Steve OgneMany of you may have heard that Steve Ogne passed away last week. I’ll be attending his memorial service tomorrow.

I first met Steve way back around 1990, when I was asked to speak at a Missionary Church for their pastors and wives conference. I don’t normally do couple’s conferences, but it was close by and the schedule worked well for me, so I agreed. A lot of church planters were in attendance, and while I was there, the Lord gave me the idea of the new church incubator. So I set aside a time after the evening session to gather the planters to hear their needs, what kind of support and resources they hoped for, etc. Steve Ogne was present in that group and we met briefly.

A few days later, a letter showed up in my mailbox. It was from Steve, saying he met me there, and would like to work with me. He wrote that what I was doing was what he felt God was calling him to do. I thought, “Well, if he was audacious enough just to flat out ask, I should at least take it seriously enough to look into it.” I did some discreet checking around before connecting with him, and found that the people who knew him well thought very highly of him. So we connected to start talking about the possibilities.

At the time, I was with a mission organization and received a grant from the Western District of the Missionary Church for $15,000 for the development of the new church incubator. All that money went to provide income for Steve while he was raising long-term support. It was an investment in the church planting world—in this case, a lasting investment.

As Steve and I were developing resources for the new church incubator, we realized we were writing a whole new resource for church planting, which later became known as The Church Planter’s Toolkit. As we started working on that project, Steve’s contributions, wisdom and insight make him so valuable that I decided to include him as a co-author, even though that wasn’t the original arrangement.

Our work together launched a whole host of support systems for starting and multiplying churches: the church planter boot camp, the parent church network, a planter assessment system to interview and select church planters, leadership farm systems, and the Church Planting Institute. Together we helped regional networks of churches implement a systems approach for church planting and multiplication.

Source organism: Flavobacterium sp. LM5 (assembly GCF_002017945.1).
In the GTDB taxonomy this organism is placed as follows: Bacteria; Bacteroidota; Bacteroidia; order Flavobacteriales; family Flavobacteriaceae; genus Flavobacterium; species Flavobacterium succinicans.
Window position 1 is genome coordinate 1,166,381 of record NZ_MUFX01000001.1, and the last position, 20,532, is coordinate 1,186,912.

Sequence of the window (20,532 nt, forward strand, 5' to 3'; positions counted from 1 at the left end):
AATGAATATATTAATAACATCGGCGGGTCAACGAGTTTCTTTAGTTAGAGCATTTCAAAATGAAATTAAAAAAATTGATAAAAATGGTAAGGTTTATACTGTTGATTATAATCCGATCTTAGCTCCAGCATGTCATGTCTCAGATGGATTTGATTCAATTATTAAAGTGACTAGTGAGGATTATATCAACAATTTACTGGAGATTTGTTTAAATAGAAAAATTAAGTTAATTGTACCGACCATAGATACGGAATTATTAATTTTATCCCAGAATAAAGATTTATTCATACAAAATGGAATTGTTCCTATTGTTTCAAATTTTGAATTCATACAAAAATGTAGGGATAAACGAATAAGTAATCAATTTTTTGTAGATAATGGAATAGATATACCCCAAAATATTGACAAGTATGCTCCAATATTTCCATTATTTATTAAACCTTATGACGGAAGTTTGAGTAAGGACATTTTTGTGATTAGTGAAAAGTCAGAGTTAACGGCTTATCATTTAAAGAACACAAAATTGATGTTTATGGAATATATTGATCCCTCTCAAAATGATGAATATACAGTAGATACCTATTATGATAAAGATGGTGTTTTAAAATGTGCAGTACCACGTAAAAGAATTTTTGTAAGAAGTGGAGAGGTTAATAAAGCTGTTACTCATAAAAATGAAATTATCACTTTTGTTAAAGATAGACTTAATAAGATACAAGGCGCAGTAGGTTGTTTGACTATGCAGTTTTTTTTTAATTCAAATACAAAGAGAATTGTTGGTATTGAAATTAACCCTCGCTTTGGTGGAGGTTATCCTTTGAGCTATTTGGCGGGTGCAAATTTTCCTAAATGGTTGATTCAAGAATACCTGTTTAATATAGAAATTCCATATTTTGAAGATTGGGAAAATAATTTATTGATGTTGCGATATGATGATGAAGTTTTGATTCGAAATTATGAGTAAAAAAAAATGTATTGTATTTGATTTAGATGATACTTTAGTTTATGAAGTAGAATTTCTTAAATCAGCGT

For the next 8 years or so, Steve and I partnered together to develop the core of many of the church planting systems that are in use today. I ran into Steve at the Exponential conference a number of years ago. We were looking around at all these booths with products and services. Steve turned to me and said, “I knew we were helping to launch a movement. I had no idea we were starting an industry.”

The really amazing thing about Steve is that he truly was a Barnabas. Barnabas was one of those people who have a huge impact, yet doesn’t stand in the spotlight himself. He had that ability to come alongside people and leverage his own gifts of wisdom, encouragement and exhortation to make a huge difference. Those who have experienced his coaching can really testify to that.

Steve had the capacity to distill complex issues down to a few basic principles, them help build a framework for people to live those principles out. He truly got excited about the successes of others, even when he had no share in the credit and got none of the recognition. Nevertheless, a true spiritual Barnabas, he leveraged others to move forward.

We would meet together every couple of weeks, talk through things, work on things, sometimes traveling together. The times of ministry were always very fruitful, and Steve never complained. One time when we were on the road, I got the location of our meeting wrong. I thought our hotel was a block away from the site, but it was closer to a mile. We were carrying heavy boxes of our material, but Steve never complained. He did what needed to be done.

Over time, Steve experienced more and more health issues. He would always get back up and see what he could do to keep moving forward. He called me once for some coaching on how he could sort his priorities and make a contribution even in the face of health limitations. God gives each of us a certain number of talents to use for his Kingdom (like in the parable). Steve was someone who maximized the talents God gave him as well as anybody I’d ever seen. He was faithful, never sprinting, but always maintaining focus.

Here are a few of the principles I saw lived out in Steve’s life:

• It’s not so much what you do, but what you leverage other people to be able to do. Your investment in others is your legacy: the fruitfulness of that goes far beyond what you as an individual can do.
• Maximize what God has given you—whether a little or a lot—for the advancement of his Kingdom.
• Maintain faithful focus. Recognize that when you are dealt something hard in life, you can still make a contribution.

Steve Ogne made Kingdom contributions to the very end. He kept on going until the Lord said, “Okay, you can come home now.” And he heard “Well done, good and faithful servant” I’m certain. Steve was an amazing ministry partner and friend. I’ll miss him, but I know I’ll see him again.